Enter the Farm
The land had a long and colorful history before The Happy Berry was founded in 1979 with its
first planting in 1981. As you enter the farm the driveway is actually a part of the old road
that led down to the eastern capital of the Cherokee Indians in
Keowee town. Arrowheads and old musket balls are common
around the farm. The musket balls may be from a battle of the Cherokee Indian war of 1761 fought with the colony.
At one point during this war a young lieutenant, Andrew Pickens, was entrapped by the Cherokees, possibly in the hollow on the backside of the farm.
(For more about this, read History of the Land
& The Battle of Gap Hill by Walker Miller) The woods that surround the farm were later to be
cotton fields in the late 1800's and early 1900's. The cotton fields
were abandoned due to erosion and the boll weevil and are now
about 90 years grown up.
Old tenant house - The farm is part of an original 2600 acre land grant from the king
of England. This building site was the tenant house for the farm. There was
an old mule barn and a few fruit trees including blueberries when the Happy
Berry was established in 1979. It has burned down at least once and was
rebuilt prior to 1937. In 1937 a room was added on the west end. In 1952
the back porch was added then enclosed. Yep! it has been sitting (balanced)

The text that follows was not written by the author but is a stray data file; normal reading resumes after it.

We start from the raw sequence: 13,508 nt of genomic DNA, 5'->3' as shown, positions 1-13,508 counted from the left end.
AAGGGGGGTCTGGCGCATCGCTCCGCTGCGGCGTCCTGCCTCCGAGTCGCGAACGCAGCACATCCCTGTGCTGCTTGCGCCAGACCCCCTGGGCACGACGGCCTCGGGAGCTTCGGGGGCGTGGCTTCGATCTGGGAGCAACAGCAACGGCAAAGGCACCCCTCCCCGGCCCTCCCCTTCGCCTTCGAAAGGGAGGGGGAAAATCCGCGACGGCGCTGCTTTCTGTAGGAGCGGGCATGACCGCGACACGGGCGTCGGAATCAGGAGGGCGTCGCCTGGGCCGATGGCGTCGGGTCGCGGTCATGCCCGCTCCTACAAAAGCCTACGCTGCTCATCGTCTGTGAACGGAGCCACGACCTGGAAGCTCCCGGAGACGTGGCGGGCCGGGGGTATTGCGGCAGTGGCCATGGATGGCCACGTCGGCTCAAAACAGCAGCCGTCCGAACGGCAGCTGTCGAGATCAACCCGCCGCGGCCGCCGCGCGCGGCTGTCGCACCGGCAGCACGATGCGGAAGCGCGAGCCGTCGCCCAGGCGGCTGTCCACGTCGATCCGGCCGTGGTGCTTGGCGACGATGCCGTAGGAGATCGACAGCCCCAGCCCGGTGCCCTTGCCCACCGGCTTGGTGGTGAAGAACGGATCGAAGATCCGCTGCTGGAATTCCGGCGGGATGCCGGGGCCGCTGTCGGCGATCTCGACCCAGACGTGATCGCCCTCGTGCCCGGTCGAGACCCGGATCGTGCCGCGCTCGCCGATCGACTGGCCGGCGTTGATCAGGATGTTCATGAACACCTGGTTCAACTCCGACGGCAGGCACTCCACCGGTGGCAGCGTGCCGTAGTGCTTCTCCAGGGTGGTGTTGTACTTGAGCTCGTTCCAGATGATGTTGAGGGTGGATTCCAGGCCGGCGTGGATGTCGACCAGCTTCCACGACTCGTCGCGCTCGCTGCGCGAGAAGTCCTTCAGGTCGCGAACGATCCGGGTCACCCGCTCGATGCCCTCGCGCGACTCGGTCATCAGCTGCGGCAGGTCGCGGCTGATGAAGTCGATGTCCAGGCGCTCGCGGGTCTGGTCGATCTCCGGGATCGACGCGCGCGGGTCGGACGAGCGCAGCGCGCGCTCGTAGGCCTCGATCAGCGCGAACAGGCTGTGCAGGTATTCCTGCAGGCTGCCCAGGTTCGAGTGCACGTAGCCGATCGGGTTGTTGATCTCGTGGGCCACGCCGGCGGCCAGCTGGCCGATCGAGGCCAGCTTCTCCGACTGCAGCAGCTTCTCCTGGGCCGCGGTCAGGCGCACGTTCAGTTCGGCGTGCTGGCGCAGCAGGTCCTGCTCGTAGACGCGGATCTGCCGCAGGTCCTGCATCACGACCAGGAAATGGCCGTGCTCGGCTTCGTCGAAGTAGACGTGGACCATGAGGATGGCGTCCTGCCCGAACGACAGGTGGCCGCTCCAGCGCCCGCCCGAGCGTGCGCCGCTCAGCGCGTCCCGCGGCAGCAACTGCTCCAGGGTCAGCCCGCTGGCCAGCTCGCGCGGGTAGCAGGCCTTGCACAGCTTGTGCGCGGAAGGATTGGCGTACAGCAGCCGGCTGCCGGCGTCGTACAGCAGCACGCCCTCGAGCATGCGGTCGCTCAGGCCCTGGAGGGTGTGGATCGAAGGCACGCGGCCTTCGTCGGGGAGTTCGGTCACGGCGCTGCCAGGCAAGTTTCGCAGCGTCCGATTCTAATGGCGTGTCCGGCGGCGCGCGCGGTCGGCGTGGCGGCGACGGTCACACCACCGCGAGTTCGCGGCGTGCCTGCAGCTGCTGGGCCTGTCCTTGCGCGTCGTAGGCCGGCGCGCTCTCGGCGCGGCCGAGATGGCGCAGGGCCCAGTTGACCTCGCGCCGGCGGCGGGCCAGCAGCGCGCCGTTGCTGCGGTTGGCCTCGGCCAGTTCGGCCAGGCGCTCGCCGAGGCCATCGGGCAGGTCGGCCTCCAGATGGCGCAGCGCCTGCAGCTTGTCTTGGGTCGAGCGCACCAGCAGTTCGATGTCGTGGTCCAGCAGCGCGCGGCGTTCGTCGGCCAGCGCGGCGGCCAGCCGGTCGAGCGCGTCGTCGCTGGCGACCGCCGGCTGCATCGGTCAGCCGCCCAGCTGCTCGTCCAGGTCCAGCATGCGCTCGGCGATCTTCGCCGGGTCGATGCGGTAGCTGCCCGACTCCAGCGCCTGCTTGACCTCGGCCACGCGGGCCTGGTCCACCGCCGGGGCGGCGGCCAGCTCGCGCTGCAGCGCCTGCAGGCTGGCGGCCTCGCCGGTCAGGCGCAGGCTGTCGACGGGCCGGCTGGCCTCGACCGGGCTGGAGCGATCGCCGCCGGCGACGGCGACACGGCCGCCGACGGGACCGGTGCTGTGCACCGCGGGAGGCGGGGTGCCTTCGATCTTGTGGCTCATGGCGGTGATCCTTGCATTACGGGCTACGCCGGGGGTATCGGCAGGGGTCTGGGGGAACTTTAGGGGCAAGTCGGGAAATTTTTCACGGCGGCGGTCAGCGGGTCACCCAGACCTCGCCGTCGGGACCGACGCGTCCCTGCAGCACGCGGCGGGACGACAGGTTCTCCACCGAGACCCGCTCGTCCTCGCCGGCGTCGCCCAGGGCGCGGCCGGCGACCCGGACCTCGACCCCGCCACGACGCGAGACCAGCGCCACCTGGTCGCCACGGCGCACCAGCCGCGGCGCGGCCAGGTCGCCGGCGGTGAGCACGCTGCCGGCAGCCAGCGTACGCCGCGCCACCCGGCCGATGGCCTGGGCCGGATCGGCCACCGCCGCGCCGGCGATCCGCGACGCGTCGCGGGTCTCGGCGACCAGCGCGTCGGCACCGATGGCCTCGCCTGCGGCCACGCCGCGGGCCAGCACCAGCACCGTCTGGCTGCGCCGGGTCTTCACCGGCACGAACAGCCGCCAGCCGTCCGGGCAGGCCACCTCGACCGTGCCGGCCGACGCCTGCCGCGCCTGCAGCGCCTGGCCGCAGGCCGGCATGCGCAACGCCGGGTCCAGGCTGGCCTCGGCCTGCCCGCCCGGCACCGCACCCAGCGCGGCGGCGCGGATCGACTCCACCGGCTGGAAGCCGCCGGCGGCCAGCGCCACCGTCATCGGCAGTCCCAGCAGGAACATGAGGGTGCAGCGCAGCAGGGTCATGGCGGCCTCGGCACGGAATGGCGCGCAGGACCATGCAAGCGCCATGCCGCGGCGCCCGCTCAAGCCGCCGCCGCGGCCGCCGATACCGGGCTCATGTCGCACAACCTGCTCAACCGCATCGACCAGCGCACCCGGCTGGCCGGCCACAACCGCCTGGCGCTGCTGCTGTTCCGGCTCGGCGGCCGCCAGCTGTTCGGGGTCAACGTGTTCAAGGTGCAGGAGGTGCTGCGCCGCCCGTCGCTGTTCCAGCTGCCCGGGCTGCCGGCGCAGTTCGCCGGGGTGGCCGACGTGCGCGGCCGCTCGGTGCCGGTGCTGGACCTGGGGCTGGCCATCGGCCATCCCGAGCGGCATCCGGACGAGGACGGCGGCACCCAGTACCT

on those rocks since prior to 1937.
Front Porch - The front porch of the old tenant house where sales take place
always seems to have a breeze. Berries are purchased by the pound. We provide
containers but we appreciate it when you bring your own. There is always
fresh, cool, ice water on the porch.
Look out over blueberries and blackberries - View from the front porch of the
tenant house out over the blueberries. You can see blackberries in the distance.
Everything is trickle irrigated and the grasses middles are mowed. The
blackberries were started in 1989 and figs were stared in 1998.
Walkways are named - The walkways are named and all the
rows have numbers. After checking-in, some one will explain
where the picking front is by giving directions down a particular
walkway till you get to row number so-an-so. Different rows are
different varieties to promote pollination. We pick in a front
because of quality. This allows rows to ripen while we pick others.
Return - The view walking back up "Butterscotch Ruffles Way" from picking "down
in the Centurions" one of the 6 varieties of blueberries grown at the Happy
Berry. The varieties vary in their date of ripening. The Centurions generally
are last to be harvested.
Sin bucket - Contributions to the "Sin Bucket" go to a local charity. Beside
the sin bucket is the farm bell. Those that "sin" may ring the bell once.
Actually the bell is communication system for customers to warn of dangerous
weather, request service and other things, so stop and read the sign on both sides.